The importance of voting with our forks has been stressed, but many times before the food reaches our forks, we must vote with ours eyes at the supermarket. And in order to accurately vote with ours eyes, we must vote at the polls.
We recommend voting YES on Prop 37 November 6th. But this isn’t about politics (yes genetically modified organisms are bad vs. no they’re not). It’s about transparency.
Transparency has been the foundation of Bi-Rite since the beginning, and it hinges on our ability to answer questions from our guests. It’s why we source direct, and work independently with hundreds of producers—so that we know the people who make the food, and there’s no middle man that’s a barrier between us and the information. So if we don’t have an answer, we know who to go to to get it. We want our guests to feel confident and comfortable and trust that what they’re buying at Bi-Rite is what they want.
We’ve been doing all we can to spread awareness around the big vote on November 6th–we want Californians to know that this is our opportunity to make a change at a state level that could go on to affect national policy as other California initiatives have. So we’ve organized two events that will happen in these last three weeks before the vote, and want to make sure you join us if you want to learn more about the complicated issue of GMO’s (or if you just think a scoop of non-GMO Caramel Apple Ice Cream sounds tasty!).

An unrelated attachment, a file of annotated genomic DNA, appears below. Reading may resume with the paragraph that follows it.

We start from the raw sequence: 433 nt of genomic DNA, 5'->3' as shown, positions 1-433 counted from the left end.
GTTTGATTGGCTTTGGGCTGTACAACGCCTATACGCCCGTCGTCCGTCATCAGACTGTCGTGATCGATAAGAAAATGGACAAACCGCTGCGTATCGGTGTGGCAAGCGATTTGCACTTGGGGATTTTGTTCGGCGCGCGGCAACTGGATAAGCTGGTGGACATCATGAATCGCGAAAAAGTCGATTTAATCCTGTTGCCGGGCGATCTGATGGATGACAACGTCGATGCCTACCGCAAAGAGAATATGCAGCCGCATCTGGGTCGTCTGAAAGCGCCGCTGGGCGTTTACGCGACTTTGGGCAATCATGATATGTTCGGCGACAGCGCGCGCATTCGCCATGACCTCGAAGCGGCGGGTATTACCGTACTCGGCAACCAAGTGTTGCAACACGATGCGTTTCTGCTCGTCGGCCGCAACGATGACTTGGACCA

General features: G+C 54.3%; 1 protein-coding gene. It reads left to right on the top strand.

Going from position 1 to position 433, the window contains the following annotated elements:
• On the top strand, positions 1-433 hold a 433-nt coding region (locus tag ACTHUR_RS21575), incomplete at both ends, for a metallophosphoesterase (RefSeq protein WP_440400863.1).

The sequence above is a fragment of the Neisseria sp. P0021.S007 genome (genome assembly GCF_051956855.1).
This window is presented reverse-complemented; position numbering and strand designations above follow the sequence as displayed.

GMO Primer Discussion
This Sunday, October 21 from 1-3PM, 18 Reasons is hosting Dave Murphy, founder of Food Democracy Now! and Rebecca Spector, West Coast Director of the Center for Food Safety, for a conversation about GMOs and their affects on our health, environment, culture, and crop-diversity. Oliveto Restaurant, 5655 College Avenue, Oakland (Right next to Rockridge Bart stop!); Register here: www.brownpapertickets.com/event/281022
Scoops for the Right to Know
We’ve partnered with Straus Family Creamery, true leaders in responsible dairy practices and champions of the campaign to require labeling of GMO foods, to spread the word about the vote on November 6th. Anne and Kris at the Creamery have come up with a special non-GMO ice cream flavor–Caramel Apple, so fall right now–which we’re scooping all the way through November 6th. The clincher is that the weekend before the vote, Saturday November 3rd and Sunday November 4th, we’re offering scoops of this flavor for just 37 cents!
The best thing about the upcoming vote is that it’s sparking conversation about what’s in our food, and our staff, guests and producers are all learning about the ins and outs of GMO’s together. Please share your thoughts in a comment!
In case you hadn’t noticed yet, fall is showing itself (if not by our hot days then by our early nights)! Time to break out the decorative gourds and chug pumpkin spice lattes by the gallon! We even had our first hints at San Francisco’s rainy season last week with KarlTheFog being unusually aggressive for October.